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Foods to Lower Potassium Levels

Potassium is an important mineral for your body’s functioning. When you experience high blood-potassium levels, your body will respond with adverse symptoms, including impaired muscle function and an irregular heartbeat. If your physician has diagnosed you with hyperkalemia, a condition where your potassium levels are high, she may recommend a low-potassium diet. Because most foods contain some potassium, it is important to pay attention to serving sizes in order to ensure your low-potassium food choices do not turn into high-potassium choices, according to the University of Rochester Medical Center.


Many vegetables are high in potassium, so limit vegetable servings to two to three servings per day, according to the website UptoDate. Although vegetables such as white and sweet potatoes can be high in potassium, you can use a process known as leaching to remove potassium from the foods, according to the University of Rochester Medical Center. To do this, peel the potato and then cut it into small pieces. Place the potatoes into a container, then pour enough water to completely soak them. Cover the container, then refrigerate for four hours. The potassium will be attracted to the water and begin to draw out of the potatoes. Be sure to drain the water before cooking. You also can follow the same process for carrots, beets and rutabagas, according to the National Kidney Foundation. Follow a similar process to reduce the potassium intake of squash, mushrooms, cauliflower and frozen greens.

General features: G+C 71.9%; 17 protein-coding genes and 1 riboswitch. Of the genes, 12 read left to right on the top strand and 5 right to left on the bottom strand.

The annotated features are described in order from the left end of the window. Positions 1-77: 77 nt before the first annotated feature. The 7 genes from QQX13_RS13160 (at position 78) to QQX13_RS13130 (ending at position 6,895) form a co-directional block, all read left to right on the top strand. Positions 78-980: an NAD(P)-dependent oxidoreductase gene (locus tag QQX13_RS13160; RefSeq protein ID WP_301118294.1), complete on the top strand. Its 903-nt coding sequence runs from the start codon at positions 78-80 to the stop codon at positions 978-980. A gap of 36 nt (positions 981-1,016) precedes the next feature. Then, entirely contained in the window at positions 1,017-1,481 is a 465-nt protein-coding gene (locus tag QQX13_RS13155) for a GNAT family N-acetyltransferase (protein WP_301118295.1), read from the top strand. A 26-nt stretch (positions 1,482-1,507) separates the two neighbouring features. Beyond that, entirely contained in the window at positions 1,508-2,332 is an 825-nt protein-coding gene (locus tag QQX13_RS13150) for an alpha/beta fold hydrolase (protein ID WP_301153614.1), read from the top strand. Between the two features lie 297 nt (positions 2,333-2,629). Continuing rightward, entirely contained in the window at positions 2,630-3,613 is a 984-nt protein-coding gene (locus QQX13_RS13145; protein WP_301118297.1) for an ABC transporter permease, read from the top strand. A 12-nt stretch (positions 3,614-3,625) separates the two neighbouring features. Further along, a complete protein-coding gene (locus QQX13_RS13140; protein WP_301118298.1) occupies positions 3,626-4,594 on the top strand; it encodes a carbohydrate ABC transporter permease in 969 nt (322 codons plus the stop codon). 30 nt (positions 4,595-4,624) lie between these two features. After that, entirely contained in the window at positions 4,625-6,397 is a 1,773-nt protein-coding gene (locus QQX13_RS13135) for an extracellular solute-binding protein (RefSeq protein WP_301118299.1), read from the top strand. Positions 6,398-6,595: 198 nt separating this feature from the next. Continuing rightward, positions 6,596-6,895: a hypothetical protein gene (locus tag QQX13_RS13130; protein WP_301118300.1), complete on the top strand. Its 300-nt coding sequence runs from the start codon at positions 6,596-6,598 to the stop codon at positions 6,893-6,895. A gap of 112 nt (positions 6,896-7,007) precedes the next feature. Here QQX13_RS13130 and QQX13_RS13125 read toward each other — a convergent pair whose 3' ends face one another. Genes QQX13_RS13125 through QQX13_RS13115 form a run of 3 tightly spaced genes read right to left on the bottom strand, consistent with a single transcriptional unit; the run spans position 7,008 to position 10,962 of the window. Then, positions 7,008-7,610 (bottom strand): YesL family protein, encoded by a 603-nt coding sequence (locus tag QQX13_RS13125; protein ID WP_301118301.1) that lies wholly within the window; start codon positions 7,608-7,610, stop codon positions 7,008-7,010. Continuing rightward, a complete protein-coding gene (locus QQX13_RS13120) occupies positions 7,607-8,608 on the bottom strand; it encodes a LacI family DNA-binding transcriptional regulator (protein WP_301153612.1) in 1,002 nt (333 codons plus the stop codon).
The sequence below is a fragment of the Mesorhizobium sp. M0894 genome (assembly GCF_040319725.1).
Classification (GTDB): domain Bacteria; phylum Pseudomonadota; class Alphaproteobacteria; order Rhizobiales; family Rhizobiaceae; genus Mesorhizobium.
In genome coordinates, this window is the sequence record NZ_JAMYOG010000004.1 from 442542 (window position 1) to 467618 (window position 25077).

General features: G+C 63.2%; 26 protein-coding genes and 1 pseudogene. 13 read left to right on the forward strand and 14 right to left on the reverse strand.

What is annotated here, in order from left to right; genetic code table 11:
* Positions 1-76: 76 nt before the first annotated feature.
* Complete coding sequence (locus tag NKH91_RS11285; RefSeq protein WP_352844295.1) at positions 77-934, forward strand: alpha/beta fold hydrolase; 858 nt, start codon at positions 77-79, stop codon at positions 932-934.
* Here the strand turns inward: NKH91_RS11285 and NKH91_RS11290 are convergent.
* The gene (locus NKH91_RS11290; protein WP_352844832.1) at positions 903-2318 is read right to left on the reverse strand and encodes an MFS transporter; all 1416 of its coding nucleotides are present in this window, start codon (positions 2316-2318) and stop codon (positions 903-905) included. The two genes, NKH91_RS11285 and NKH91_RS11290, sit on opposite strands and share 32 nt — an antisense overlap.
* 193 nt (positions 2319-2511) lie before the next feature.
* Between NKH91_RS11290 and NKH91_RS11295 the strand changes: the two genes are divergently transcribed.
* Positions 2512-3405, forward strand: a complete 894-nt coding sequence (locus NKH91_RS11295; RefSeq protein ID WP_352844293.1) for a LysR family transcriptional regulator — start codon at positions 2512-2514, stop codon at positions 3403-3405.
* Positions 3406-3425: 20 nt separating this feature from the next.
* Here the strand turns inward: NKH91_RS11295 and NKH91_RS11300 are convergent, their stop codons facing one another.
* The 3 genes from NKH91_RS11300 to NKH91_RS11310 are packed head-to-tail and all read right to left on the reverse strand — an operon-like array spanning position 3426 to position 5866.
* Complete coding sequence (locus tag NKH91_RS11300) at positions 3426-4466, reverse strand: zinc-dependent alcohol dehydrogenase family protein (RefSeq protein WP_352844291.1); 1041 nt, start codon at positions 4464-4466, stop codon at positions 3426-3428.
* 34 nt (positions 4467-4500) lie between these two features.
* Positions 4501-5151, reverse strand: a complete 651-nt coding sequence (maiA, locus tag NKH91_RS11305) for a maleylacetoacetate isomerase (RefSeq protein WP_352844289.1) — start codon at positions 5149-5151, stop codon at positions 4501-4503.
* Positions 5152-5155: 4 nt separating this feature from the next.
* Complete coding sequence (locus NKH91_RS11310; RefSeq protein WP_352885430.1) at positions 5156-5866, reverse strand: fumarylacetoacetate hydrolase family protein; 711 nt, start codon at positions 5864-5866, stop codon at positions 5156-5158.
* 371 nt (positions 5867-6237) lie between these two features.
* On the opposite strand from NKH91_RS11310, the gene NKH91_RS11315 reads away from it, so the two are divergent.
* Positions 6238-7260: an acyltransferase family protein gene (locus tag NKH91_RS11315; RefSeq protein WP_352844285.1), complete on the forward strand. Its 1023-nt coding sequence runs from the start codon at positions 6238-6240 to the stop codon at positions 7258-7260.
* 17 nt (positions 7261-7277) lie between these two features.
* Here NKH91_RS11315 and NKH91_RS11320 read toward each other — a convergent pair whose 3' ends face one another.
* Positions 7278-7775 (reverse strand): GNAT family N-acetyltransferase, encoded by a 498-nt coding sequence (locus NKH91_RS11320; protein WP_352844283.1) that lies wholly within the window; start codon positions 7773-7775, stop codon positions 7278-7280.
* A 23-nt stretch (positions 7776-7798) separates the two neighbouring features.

Meat/Meat Alternatives

Fruits & Vegetables Low in Potassium

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Pay careful attention to serving size when consuming meats to ensure you do not take in an excess amount of potassium. According to the Cleveland Clinic, for the following meats, a 1-oz. serving size represents 120 mg of potassium: unsalted bacon, beef, chicken, turkey, poultry, tuna, salmon, lamb, veal, pork or liver. Meat alternatives include a 3.5-oz. serving of tofu or 1.5 oz. of peanut butter.


A low-potassium diet typically involves eating one to three servings of fruit per day, according to UptoDate. Examples of low-potassium fruits include apples, blackberries, raspberries, strawberries, cherries and coconuts, according to the Cleveland Clinic. Grapes, honeydew, red plum, raisins and watermelon also are low-potassium foods.


Diets for Hyperkalemia

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Starch sources such as rice, noodles and pasta can be healthy for those needing to consume a low-potassium diet, according to the National Kidney Foundation. Choose refined-grain foods over whole-grain foods, which are higher in potassium.